A larger percentage of Africans are farmers, small subsistence farmers whose only tools are the Machete and hoe. Till date, Cocoa still is the leading export product of Ghana. Our industrial revolution seems to be going at a snail’s pace and our low end products, much of which never make it to the International market flooded with cheap goods from China, Thailand, Vietnam. The bare truth is we are late as a nation and continent to an already saturated market.

Why not play to our strength. Africa and for that matter Ghana has the vast percentage of its lands being arable. Government needs to provide and project the leadership and confidence to mechanize our farming system. The equipments needed to indulge in large scale mechanized farming are expensive, the poor farmers up in the north cannot afford even school fees how much more a tractor costing hundreds of Ghana cedis.

China, a country from which Ghana borrows massively is the worlds largest consumer of Soybeans yet produces just 10% of its annual need locally. A trade war with USA, a country which supplies over 60% of China’s soybeans means a gap in supply to the demand of Chinese soybean consumers.

Luckily for Ghana, Soybeans grow well in northern Ghana providing a much needed opportunity for government and farmers to invest heavily in soy cultivation for export to China and other Asian countries. This could mean a much-needed foreign exchange to boost our ailing cedi, employment for our brothers and sisters up north, effectively stifling the internal migration of young and able northerners down south in search of greener pastures and finally income for our hardworking farmers.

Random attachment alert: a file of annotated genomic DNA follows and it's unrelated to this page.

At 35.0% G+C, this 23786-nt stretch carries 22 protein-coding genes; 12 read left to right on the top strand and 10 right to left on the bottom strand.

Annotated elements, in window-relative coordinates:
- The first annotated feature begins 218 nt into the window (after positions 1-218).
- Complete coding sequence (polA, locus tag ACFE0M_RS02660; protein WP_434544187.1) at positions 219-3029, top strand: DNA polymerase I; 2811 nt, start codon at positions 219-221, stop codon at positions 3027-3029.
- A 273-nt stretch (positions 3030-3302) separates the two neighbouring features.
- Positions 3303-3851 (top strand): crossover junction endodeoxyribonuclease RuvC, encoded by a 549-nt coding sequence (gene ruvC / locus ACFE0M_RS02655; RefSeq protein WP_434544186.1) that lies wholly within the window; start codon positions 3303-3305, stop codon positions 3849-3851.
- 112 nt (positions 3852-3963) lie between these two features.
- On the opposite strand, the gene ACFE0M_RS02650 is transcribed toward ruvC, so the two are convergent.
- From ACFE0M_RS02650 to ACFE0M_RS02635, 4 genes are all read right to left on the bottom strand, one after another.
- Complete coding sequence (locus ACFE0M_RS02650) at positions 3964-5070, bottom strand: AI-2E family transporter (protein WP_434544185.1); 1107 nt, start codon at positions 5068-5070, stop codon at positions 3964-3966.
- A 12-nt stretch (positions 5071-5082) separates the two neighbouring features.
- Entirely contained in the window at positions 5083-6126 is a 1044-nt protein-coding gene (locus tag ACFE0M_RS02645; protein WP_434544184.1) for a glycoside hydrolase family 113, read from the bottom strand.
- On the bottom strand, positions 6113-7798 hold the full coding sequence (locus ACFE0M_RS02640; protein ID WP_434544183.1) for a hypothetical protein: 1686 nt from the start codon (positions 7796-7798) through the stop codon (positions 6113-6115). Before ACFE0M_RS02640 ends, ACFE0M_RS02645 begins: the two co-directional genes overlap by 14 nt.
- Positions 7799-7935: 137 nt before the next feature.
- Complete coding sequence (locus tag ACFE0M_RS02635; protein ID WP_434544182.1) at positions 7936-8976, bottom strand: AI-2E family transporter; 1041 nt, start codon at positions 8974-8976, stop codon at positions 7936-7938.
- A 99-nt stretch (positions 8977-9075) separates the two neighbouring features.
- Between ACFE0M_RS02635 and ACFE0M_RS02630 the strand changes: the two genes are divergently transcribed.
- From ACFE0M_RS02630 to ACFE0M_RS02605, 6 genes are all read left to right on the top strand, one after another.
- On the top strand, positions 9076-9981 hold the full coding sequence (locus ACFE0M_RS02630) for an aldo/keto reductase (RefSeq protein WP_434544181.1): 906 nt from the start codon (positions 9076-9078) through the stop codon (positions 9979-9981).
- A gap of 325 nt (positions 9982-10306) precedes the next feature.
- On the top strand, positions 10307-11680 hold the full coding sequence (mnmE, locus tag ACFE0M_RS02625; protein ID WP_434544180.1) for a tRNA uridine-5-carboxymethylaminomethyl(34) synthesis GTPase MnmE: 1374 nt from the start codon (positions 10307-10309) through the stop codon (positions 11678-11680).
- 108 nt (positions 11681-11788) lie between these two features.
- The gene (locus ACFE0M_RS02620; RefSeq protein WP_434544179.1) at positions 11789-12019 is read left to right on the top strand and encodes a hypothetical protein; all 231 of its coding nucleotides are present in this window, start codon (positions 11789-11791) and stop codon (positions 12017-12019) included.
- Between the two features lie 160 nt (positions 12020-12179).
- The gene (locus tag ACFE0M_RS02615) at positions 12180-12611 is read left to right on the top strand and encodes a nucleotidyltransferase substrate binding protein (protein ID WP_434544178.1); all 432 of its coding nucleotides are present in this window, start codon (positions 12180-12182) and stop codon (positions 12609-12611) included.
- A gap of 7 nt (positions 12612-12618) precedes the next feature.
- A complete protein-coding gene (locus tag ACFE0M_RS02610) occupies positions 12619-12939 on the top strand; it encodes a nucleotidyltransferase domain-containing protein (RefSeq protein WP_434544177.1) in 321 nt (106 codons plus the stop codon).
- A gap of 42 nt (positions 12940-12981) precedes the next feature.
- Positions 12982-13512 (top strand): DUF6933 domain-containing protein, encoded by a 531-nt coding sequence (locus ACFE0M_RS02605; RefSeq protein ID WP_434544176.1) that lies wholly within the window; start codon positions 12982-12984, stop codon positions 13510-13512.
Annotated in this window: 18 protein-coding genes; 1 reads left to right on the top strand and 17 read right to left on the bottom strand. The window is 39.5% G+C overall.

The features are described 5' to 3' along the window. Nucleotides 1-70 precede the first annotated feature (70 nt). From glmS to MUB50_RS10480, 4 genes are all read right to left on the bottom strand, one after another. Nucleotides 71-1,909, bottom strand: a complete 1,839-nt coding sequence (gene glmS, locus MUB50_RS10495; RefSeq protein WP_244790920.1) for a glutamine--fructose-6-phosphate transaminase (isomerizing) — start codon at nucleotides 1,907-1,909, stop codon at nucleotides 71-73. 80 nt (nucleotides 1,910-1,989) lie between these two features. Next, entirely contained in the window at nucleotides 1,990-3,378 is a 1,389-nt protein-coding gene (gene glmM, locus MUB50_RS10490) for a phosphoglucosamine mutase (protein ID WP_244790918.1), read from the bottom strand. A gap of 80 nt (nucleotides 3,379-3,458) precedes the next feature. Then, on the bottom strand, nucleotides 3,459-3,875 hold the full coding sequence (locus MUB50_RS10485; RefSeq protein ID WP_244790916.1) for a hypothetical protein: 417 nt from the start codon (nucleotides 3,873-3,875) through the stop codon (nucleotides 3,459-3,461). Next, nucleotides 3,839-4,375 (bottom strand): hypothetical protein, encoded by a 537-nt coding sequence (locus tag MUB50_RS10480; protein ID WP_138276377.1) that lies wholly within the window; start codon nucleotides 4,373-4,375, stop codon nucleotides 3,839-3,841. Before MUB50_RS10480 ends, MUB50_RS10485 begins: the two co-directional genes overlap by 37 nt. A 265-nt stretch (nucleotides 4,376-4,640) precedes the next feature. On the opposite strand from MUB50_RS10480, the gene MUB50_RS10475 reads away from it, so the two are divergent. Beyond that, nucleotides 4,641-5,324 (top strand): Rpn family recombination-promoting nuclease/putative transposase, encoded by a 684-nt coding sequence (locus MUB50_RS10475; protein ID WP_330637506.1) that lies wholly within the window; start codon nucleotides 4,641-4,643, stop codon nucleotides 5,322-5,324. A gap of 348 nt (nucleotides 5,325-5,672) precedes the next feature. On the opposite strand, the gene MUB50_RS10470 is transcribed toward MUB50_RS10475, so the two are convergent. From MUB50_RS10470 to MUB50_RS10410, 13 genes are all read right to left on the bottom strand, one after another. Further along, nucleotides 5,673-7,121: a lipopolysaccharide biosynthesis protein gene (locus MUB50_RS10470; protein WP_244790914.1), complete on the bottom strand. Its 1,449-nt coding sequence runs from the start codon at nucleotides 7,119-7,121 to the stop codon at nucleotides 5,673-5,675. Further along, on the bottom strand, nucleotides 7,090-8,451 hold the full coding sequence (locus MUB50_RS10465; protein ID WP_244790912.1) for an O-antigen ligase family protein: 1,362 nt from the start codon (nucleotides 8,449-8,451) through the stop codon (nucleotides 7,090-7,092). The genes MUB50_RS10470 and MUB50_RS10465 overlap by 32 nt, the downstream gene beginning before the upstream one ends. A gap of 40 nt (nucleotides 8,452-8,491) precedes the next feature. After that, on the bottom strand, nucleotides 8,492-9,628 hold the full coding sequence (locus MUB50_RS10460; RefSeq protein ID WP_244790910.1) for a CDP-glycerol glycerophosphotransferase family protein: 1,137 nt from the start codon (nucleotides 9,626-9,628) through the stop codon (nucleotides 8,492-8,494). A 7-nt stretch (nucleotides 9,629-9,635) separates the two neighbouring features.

Education and awareness campaigns, Equipments, Access to roads, cash crop seedlings are but a few things government can do to make agriculture attractive again to the youth.

Ghana started growing oil palm before Malaysia ever thought of it. Now Malaysia is the world’s largest producer of palm oil. It didn’t just happen, they put in the necessary support and incentives and institutionalized palm oil farming. Now they have a ministry dedicated to oil palm welfare. Ghana has done same with our cocoa but its high time we emulated same with other cash crops such as Cashew, Shea, Coconut, Mango among others. This will bring in steady income for farmers and reduce the unemployment issues.

Youth in Politics

Just like every kingdom needs a succession plan, so must African states. The political sphere in Africa is one made up primarily of old people who are out of touch with a younger citizenry, making decisions which stifle the progress of the general population to satisfy their personal interests.

Involving more youth in politics and governance means getting an input into policy making from a different perspective, one influenced by the reality those on the ground are facing.

Involving more youth in politics means more experienced future leaders. This will also provide some much needed employment for young graduates in order to make something out of life.

The fight against unemployment is not one that must be addressed with temporary, less productive measures to boost popularity. Strategically placed policies and support systems for addressing the root cause is the way to go.

NsemWoha